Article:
While tire sales have remained relatively flat in the U.S. in recent years, there is no slowdown among tire manufacturers looking to grow and expand their operations globally.
The tire industry seems ripe for growth and change as vehicle sales rise worldwide, particularly in emerging markets, and tire companies position themselves for the anticipated upheaval resulting from the advent of autonomous vehicles, electric cars and trucks and expanded ride sharing among consumers.
Tire Business' annual Global Tire Report, published in this issue, provides a recap of the industry movements over the past year. The changes from mid-2017 to mid-2018 in tire manufacturing are substantial, particularly in the pecking order of the largest companies.
As a whole, tire makers over the past 12 months committed more than $7.5 billion toward building new plants and adding capacity worldwide. Altogether these expenditures will result in additional manufacturing capacity for 82 million passenger/light truck tires and 7.5 million truck/bus tires. It's the second straight year investments in new production capacity topped 80 million units for passenger and light truck tires and 7 million for truck and bus tires.
This aggressive investment is starting to impact the who's who of the industry.
Group Michelin's plan to buy OTR/industrial tire and wheel producer Camso Ltd. for $1.45 billion, for example, would move the French tire maker into a position to challenge Bridgestone Corp. as the world's largest tire manufacturer.
Consistent investments by Continental A.G. in its tire unit over the past few years has the German tire maker inching closer to third-ranked Goodyear in the passenger/light truck tire sector. In fact, London-based Astutus Research maintains Continental has pulled even with Goodyear in terms of manufacturing capacity for consumer tires.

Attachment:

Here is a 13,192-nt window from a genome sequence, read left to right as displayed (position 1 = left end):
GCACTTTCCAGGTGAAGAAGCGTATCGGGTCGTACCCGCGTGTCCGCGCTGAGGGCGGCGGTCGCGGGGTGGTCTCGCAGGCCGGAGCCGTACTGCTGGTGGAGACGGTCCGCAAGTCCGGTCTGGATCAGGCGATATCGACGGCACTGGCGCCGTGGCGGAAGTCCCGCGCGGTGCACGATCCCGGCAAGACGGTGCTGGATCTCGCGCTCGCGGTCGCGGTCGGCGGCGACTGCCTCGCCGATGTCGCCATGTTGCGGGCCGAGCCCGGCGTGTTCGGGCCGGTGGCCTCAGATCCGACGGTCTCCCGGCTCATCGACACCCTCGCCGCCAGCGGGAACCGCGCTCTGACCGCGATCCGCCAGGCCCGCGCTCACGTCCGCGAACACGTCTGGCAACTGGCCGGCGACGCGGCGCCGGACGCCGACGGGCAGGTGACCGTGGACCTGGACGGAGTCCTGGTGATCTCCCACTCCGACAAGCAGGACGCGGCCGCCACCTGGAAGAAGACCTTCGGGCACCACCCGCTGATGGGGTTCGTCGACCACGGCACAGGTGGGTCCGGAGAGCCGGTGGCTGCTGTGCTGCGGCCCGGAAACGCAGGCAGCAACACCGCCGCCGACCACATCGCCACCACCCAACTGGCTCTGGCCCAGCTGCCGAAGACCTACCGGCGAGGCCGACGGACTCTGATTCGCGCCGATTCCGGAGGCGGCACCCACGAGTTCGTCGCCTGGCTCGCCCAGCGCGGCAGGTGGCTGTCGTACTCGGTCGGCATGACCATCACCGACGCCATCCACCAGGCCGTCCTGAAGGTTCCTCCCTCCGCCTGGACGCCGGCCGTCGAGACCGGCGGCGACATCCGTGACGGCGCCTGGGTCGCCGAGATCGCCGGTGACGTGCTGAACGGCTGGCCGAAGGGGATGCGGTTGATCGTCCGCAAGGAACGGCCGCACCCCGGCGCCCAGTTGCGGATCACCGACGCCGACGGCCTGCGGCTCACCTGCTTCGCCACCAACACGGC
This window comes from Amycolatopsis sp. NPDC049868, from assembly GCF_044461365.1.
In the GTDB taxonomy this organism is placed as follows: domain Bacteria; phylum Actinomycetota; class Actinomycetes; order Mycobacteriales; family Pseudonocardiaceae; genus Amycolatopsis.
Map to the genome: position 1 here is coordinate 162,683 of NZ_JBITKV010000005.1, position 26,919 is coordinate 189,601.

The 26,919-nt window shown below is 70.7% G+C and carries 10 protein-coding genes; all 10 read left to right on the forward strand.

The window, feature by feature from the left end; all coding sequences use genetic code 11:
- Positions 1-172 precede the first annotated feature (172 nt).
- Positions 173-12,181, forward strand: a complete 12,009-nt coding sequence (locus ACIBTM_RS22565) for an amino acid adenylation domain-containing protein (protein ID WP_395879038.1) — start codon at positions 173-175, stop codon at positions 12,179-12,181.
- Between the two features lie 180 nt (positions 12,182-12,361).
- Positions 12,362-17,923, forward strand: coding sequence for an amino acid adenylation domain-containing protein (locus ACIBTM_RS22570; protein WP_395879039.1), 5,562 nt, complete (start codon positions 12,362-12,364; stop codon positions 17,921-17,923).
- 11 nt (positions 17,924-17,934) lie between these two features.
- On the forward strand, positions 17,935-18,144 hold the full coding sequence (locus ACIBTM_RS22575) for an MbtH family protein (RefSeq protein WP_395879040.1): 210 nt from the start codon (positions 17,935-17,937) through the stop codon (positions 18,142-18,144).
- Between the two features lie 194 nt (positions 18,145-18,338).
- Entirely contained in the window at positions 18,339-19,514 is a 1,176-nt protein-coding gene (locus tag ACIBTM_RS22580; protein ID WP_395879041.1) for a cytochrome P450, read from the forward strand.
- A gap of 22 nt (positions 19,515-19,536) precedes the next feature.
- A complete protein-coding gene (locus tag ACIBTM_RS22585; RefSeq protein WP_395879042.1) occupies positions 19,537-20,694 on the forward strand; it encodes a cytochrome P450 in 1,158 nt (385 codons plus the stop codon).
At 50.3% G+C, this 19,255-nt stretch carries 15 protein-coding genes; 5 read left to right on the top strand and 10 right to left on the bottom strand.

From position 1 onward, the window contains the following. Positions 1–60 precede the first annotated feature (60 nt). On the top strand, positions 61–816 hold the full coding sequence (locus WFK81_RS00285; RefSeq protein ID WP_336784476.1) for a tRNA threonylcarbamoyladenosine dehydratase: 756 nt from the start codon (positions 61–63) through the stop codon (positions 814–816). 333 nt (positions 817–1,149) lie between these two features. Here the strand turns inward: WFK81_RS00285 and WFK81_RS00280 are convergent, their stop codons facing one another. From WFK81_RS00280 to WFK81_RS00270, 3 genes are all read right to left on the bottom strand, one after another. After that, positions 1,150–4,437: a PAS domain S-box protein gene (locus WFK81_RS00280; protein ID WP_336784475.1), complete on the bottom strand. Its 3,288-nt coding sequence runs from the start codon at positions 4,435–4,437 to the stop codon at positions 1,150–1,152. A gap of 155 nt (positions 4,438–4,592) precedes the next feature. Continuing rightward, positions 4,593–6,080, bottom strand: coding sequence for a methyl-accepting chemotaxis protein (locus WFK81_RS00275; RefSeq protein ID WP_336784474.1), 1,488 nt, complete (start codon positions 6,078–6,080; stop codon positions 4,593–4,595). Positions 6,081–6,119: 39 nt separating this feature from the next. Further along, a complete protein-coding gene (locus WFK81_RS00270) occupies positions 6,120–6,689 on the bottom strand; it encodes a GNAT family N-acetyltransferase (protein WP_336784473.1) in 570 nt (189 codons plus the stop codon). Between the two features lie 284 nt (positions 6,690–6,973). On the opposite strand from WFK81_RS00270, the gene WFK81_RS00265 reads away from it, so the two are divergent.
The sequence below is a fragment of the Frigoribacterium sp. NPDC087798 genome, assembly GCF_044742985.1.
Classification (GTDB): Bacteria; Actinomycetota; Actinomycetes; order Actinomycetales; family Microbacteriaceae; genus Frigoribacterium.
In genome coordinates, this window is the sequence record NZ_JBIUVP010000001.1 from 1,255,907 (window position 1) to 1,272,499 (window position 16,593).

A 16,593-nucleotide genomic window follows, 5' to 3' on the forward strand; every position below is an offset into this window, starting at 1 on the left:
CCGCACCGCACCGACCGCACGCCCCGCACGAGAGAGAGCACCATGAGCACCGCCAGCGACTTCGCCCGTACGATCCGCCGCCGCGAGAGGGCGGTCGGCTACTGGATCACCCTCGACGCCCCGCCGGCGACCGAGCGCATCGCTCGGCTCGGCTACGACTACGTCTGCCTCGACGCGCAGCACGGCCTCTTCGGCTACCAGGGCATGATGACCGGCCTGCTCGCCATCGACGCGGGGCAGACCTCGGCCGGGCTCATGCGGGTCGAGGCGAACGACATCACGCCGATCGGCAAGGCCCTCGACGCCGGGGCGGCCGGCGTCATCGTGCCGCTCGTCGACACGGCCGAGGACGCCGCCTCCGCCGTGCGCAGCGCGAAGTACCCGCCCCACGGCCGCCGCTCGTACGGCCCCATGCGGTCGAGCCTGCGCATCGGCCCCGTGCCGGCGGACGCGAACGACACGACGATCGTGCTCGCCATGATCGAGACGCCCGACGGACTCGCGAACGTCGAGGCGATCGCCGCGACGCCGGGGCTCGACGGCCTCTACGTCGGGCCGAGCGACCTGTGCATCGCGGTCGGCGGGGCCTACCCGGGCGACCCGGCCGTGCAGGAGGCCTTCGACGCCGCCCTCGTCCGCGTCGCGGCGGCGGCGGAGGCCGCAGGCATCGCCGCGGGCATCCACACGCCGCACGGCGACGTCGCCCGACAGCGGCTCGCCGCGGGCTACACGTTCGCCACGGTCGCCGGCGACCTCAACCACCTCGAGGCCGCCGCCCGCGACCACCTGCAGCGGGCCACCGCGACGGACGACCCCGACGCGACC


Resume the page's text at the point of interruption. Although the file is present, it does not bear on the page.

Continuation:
Sumitomo Rubber Industries Ltd., meanwhile, has moved ahead of Pirelli & C.S.p.A. as the world's fifth largest tire maker and Japan's Toyo Tire & Rubber Co. Ltd. has moved ahead of Cooper Tire & Rubber Co. as the world's 12th largest tire maker.
All this has happened in the past year.
The jockeying among competitors is likely to continue unabated, as suggested by actions of China's third largest tire manufacturer, Shandong Linglong Tire Co. Ltd. In the past year alone, Linglong jumped three spots to No. 17 in the world tire maker rankings.
And the company is poised to move higher, following the news it intends to build a second overseas plant, in Serbia, and a fourth factory in China, committing nearly $1.7 billion to those projects.
How such moves play out remains to be seen, but there's little question the industry is seeing increased investment and competition at all levels.
Couple this with the disruption posed by growth in ride-sharing and electric and autonomous vehicles, and it makes the staid old tire business look more like a growth industry.